The Life of Rock ‘n’ Roll Pioneer “Stick” McGhee

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Granville Henley McGhee was born in Knoxville on March 24, 1918 (some sources say 1917, but available government records favor the later date). His older brother, Brownie McGhee, who became a famous blues singer and guitarist, was unable to walk well due to polio, and rode around in a wagon. Granville got the nickname “Stick” for the fact that he was known to push Brownie’s wagon with a stick. (Sometimes he’s called “Sticks.”)

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The brothers’ father moved frequently for work, and they spent parts of their childhood in Maryville and Kingsport. However, Stick McGhee returned to Knoxville as a young man, probably in the late 1930s. He lived in a rooming house on Henley Street, near where Cheseapeake’s is today, while he worked for a tire company. He later got a perhaps better job as a waiter at the popular Manhattan Cafe, at Central and Jackson. He might recognize it today as Boyd’s Jig and Reel.

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He got married here in 1940, to a woman named Amanda Barker. He and his wife settled at 318 Patterson Street, a street on the east side of downtown that no longer exists. Here he had a chance to see several of the great black musicians of the era. In the early 1940s, jazz and R&B artists Cab Calloway, Count Basie, Fats Waller, and the Ink Spots performed for black audiences at downtown dance clubs, a short walk from the McGhees’ home.

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McGhee was drafted into the army during World War II, and served in the Signal Corps. He and his fellow soldiers worked up a humorous chant to pass the time. After the war, he cleaned up the lyrics a little and put it to music with his guitar. He called it “Drinkin’ Wine, Spo-Dee-O-Dee.” Stick recorded two versions of it. One version, for the Harlem label in 1947, did not make a big impact.

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He liked the song, though, and kept working on it. In 1949, he recorded a harder-driving, uptempo version with electric guitar.

The term “rock ’n’ roll” did not yet exist, and it was considered a “ jump blues” record in 1949. Although there are several claimants for the title, some scholars have proposed that McGhee’s “Drinkin’ Wine” was the first rock ’n’ roll recording.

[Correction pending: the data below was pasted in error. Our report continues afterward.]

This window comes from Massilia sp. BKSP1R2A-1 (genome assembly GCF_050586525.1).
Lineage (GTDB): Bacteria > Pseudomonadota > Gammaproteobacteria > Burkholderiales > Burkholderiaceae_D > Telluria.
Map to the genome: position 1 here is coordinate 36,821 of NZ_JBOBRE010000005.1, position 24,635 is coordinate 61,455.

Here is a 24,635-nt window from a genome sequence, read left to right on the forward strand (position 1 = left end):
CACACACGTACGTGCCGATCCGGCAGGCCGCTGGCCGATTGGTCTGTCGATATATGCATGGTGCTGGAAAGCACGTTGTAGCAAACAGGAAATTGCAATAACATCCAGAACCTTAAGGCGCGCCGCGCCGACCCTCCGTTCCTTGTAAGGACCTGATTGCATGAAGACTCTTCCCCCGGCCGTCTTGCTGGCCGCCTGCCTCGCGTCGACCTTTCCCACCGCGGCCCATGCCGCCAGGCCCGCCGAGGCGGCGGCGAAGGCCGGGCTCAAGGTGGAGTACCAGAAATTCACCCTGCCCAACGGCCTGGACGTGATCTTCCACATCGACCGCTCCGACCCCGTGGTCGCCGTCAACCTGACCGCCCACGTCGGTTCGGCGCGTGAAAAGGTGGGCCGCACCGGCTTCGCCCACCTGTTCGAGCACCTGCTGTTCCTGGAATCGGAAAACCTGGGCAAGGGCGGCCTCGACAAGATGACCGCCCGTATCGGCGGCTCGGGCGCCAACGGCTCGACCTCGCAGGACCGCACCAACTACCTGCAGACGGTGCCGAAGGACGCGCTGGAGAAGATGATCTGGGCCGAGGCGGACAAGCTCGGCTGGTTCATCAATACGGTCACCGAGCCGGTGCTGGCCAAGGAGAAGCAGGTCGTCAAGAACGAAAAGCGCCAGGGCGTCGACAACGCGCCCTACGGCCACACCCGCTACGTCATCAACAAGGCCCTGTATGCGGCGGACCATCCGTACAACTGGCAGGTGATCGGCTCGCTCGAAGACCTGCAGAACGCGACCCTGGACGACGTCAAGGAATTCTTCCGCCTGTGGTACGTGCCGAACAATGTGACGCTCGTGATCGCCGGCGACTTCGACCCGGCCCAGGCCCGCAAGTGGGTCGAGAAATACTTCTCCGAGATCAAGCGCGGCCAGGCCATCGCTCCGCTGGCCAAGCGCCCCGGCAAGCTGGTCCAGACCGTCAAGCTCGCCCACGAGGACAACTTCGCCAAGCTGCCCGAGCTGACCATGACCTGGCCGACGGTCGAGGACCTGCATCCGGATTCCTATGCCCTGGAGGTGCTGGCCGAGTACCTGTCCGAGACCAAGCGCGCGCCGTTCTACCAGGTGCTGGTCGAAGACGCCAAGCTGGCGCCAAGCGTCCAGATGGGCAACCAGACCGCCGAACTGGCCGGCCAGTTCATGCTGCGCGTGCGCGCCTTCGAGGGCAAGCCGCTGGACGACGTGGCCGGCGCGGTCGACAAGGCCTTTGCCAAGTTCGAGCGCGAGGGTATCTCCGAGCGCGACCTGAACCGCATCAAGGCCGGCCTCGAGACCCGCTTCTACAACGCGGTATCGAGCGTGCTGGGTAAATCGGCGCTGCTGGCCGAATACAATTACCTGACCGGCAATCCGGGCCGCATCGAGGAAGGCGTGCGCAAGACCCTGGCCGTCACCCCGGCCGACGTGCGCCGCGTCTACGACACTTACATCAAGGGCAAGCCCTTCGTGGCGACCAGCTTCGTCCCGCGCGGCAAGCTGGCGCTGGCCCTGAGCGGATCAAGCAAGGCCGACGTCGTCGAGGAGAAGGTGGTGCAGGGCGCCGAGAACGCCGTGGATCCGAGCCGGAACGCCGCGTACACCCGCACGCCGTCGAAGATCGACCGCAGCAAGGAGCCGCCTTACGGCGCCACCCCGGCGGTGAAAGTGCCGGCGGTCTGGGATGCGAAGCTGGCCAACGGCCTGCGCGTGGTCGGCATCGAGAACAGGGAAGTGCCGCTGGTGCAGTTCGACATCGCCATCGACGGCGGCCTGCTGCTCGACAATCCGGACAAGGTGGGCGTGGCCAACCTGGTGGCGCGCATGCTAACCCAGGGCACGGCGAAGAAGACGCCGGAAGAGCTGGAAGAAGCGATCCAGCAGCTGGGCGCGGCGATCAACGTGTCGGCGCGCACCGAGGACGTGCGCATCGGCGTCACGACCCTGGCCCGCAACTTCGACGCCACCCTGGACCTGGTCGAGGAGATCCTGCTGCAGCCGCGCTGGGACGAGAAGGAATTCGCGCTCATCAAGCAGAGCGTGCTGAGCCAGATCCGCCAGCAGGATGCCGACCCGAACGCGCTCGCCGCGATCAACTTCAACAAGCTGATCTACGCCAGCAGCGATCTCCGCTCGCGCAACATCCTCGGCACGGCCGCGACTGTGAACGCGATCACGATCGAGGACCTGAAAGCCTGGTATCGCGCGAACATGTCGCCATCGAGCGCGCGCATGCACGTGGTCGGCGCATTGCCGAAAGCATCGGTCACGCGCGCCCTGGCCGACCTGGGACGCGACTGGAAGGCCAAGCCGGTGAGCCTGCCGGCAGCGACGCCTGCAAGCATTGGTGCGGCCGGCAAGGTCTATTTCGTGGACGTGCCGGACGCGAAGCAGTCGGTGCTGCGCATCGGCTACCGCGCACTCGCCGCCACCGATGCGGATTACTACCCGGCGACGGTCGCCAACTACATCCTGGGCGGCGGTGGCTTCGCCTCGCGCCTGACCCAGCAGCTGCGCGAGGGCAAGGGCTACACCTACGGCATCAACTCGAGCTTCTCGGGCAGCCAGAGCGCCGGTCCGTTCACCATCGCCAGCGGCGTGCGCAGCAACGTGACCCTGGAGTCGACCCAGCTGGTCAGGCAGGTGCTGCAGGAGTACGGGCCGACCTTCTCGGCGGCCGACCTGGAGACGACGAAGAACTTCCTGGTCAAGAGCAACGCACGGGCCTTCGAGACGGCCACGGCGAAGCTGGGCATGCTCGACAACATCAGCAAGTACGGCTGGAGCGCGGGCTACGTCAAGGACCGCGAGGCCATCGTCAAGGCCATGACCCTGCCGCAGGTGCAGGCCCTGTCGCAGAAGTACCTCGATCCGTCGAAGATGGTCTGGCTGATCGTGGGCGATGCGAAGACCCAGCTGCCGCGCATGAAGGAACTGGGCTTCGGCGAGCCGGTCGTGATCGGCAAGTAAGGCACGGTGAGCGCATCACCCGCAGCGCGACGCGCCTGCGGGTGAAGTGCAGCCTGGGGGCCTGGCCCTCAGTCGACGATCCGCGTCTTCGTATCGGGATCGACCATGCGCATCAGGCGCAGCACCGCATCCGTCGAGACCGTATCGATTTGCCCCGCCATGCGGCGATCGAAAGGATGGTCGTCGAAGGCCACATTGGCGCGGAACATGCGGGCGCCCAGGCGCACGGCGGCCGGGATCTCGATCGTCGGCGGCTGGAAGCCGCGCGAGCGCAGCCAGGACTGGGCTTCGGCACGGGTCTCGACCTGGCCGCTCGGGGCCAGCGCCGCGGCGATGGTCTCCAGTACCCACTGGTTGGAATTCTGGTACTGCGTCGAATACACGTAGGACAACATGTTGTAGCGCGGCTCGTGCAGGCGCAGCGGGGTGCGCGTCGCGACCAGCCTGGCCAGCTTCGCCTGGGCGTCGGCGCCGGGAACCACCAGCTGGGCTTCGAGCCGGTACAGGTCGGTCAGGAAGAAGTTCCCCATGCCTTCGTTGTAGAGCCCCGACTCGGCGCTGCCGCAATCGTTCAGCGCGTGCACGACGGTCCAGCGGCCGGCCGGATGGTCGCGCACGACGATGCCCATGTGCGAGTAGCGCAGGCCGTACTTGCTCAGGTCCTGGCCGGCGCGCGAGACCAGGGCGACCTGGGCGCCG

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McGhee’s “Drinkin’ Wine” was the first big hit for Atlantic Records. A younger white performer, piano player Jerry Lee Lewis, was just a teenager when he star ted doing his own versions of McGhee’s song. Lewis later recorded it for Sun Records in Memphis, and it became one of his signature numbers.

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Meanwhile, Stick’s older brother, Brownie McGhee (1915-1996), who played guitar on the “Drinkin’ Wine” session, became better known as a bluesman, often with his longtime partner, harmonica player Sonny Terry. He worked for years as a guitarist for folksinger Woody Guthrie. Occasionally he was even an actor. He and Terry performed at the 1982 World’s Fair.

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Much of Stick McGhee’s life is less well known. He had just one more hit, the instrumental “Tennessee Waltz Blues.” It’s assumed that he spent most of his later life in the New York area, and he remarried. A cigarette smoker, he died in 1961, at the age of 43, reportedly of lung cancer. He was buried in Long Island. However, at the time of his death, his widow, Lillie Frances McGhee, lived at 911 East Vine, along what’s now the eastern part of Summit Hill Drive.

Featured Photo: Granville “Stick” McGhee, at right, sharing a fun evening with his brother, Walter “Brownie” McGhee, at left, with guitar, probably around 1950. In this photo found in Knoxville by TAMIS, the location and other people are unidentified, but notes on the back suggest it was Stick and his wife Frances’ anniversary.

Knoxville History Project
Knoxville History Project |

The Knoxville History Project, a nonprofit organization devoted to the promotion of and education about the history of Knoxville, presents this column each week to raise awareness of the themes, personalities, and stories of our unique city. You can reach director Jack Neely at jack@knoxhistoryproject.org

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